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24 Feb 2020
Announcement

Uniting to short circuit Victoria’s deadliest cancer

  • Victorian Comprehensive Cancer Centre
  • Cancer Australia

Lung cancer has the highest mortality rate of any cancer in Australia. Late detection of lung cancer contributes to its low five-year survival rate as it has often progressed to a stage where treatment is more difficult by the time it is detected.

Critical mass of expertise

In late 2019, Cancer Australia opened an enquiry into a National Targeted Lung Cancer Screening Program to determine the best way to implement a national lung cancer screening program in Australia. Successfully designing such a program required bringing a range of disciplines and perspectives to the table: implementation science, artificial intelligence, health services research, health data modelling, health economics, primary care, epidemiology, radiology, respiratory medicine, nuclear medicine, thoracic surgery, nursing – and consumers.

Utilising established and respected leadership and networks, the VCCC alliance efficiently and effectively brought all of these to the table and coordinated a consensus response. A VCCC Lung Cancer Screening Interest Group galvanised a multi-disciplinary group of 24 experts from five institutions and developed a detailed plan submitted to the National Lung Cancer Screening Enquiry for the implementation of tailored lung cancer screening in Victoria.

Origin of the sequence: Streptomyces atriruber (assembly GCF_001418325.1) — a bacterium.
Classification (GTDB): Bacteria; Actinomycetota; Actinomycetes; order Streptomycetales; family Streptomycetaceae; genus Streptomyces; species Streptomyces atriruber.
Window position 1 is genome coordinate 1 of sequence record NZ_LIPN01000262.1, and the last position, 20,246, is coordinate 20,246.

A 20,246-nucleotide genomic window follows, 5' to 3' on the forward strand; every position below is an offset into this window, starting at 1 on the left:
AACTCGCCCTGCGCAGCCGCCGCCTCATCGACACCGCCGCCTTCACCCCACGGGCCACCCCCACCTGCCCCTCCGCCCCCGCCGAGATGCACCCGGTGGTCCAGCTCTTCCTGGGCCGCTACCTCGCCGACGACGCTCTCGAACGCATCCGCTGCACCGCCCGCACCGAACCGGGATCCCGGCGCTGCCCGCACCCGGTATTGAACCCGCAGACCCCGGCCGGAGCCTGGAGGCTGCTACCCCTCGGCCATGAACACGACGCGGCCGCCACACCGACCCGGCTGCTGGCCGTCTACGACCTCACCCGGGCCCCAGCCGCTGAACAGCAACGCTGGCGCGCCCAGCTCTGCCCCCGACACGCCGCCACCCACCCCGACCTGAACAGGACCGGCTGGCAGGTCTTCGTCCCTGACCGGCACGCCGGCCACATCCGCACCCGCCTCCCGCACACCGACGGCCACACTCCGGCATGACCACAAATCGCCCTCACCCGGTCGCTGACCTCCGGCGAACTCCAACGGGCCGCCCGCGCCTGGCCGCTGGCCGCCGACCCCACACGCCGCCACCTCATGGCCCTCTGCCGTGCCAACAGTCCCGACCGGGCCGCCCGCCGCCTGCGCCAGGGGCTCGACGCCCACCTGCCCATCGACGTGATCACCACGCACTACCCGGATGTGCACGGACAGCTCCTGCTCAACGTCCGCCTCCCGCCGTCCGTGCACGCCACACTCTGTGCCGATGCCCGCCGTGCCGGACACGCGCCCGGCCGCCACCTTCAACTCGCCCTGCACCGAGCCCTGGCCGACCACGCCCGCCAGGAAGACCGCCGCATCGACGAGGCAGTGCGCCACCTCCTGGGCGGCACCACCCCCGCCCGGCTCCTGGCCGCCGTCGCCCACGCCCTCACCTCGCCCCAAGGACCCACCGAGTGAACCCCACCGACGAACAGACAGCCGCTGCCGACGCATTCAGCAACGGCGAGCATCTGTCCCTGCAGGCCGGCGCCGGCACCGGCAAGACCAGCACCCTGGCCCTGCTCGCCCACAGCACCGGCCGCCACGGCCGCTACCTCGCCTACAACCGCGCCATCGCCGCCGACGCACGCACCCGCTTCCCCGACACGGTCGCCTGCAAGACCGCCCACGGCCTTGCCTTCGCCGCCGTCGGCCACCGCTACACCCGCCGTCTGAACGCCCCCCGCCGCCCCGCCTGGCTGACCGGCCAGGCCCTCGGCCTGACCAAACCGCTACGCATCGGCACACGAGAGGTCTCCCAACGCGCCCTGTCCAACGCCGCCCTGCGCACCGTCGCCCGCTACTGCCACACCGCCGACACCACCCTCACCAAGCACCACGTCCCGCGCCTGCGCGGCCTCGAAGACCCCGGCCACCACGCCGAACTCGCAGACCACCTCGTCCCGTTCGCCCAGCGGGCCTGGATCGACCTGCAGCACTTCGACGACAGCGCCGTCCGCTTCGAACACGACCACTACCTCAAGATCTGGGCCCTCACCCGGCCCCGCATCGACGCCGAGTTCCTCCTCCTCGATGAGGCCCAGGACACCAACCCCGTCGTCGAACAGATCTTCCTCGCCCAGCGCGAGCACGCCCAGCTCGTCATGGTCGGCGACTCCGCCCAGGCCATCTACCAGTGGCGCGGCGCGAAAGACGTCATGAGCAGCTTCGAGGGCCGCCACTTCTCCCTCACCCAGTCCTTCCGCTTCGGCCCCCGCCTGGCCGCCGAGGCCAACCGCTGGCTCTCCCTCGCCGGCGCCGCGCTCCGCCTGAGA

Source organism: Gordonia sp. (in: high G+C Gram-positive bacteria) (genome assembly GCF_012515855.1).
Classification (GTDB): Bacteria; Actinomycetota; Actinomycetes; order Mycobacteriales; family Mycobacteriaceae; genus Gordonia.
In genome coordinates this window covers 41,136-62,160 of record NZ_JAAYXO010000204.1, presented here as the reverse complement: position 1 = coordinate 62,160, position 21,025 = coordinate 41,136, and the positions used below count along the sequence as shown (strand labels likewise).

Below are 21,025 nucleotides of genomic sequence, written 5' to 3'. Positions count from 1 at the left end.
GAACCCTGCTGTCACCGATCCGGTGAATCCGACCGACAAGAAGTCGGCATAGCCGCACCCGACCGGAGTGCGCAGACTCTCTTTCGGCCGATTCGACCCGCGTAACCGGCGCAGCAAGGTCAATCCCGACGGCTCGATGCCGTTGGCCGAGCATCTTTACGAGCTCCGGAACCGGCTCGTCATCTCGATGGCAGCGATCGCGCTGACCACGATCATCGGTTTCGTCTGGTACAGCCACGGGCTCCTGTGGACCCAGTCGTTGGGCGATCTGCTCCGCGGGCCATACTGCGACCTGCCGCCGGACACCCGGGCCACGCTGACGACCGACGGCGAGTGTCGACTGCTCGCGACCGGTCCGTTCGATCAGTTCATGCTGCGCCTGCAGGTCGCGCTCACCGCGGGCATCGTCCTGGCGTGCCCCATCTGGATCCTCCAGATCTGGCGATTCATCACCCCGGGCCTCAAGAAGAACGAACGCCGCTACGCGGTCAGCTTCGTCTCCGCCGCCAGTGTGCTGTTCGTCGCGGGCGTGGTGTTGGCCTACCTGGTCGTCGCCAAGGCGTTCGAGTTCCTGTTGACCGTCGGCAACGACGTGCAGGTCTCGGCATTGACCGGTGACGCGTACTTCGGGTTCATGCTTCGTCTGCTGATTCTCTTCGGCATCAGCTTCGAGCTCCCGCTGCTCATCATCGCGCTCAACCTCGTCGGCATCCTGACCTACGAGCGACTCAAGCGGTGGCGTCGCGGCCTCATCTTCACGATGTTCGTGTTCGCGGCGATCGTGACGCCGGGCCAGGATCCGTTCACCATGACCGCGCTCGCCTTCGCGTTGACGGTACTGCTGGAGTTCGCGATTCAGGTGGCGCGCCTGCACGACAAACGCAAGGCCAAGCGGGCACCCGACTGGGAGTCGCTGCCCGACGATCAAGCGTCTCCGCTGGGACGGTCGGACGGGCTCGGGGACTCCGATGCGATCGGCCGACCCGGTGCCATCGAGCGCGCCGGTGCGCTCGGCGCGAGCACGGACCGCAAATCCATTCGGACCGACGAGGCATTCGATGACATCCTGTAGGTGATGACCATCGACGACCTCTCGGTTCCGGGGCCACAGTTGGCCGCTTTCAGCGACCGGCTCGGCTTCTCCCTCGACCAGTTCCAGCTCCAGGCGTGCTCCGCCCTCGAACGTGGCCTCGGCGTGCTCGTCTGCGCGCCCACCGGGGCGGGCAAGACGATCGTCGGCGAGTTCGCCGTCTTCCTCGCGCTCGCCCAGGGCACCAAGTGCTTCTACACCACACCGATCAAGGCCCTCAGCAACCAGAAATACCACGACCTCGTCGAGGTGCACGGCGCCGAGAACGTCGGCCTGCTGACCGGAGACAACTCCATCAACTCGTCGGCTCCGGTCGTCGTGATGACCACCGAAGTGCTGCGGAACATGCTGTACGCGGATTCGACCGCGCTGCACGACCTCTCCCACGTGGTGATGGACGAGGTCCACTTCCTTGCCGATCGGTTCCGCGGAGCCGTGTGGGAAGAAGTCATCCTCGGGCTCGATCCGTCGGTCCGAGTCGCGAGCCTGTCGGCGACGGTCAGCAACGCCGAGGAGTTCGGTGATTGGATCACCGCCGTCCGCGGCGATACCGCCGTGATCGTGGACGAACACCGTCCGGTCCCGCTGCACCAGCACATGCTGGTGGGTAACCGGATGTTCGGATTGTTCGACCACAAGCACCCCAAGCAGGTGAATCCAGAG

Clinical perspectives were amalgamated with key issues identified by consumers and carers at a forum convened by the VCCC Cancer Consumer Advisory Committee. This ensured the perspectives of groups with the poorest lung cancer outcomes, including Aboriginal and Torres Strait Islander communities and the prison population, were included in the submission.

Blueprint

The issues set out in the submission have become the blueprint by which Cancer Australia is assessing applications from organisations tendering for the contract to provide tailored lung cancer screening Australia-wide. The outcome of the tender process is expected in October 2020.

As a result of the VCCC’s coordination, Victoria is positioned to implement a tailored lung cancer screening program that will have direct benefits through earlier detection of lung cancer.

The VCCC’s Research and Education Lead for Lung Cancer, Associate Professor Gavin Wright, who led this initiative, is now assisting Cancer Australia with the economic modelling for the Lung Cancer Screening Enquiry.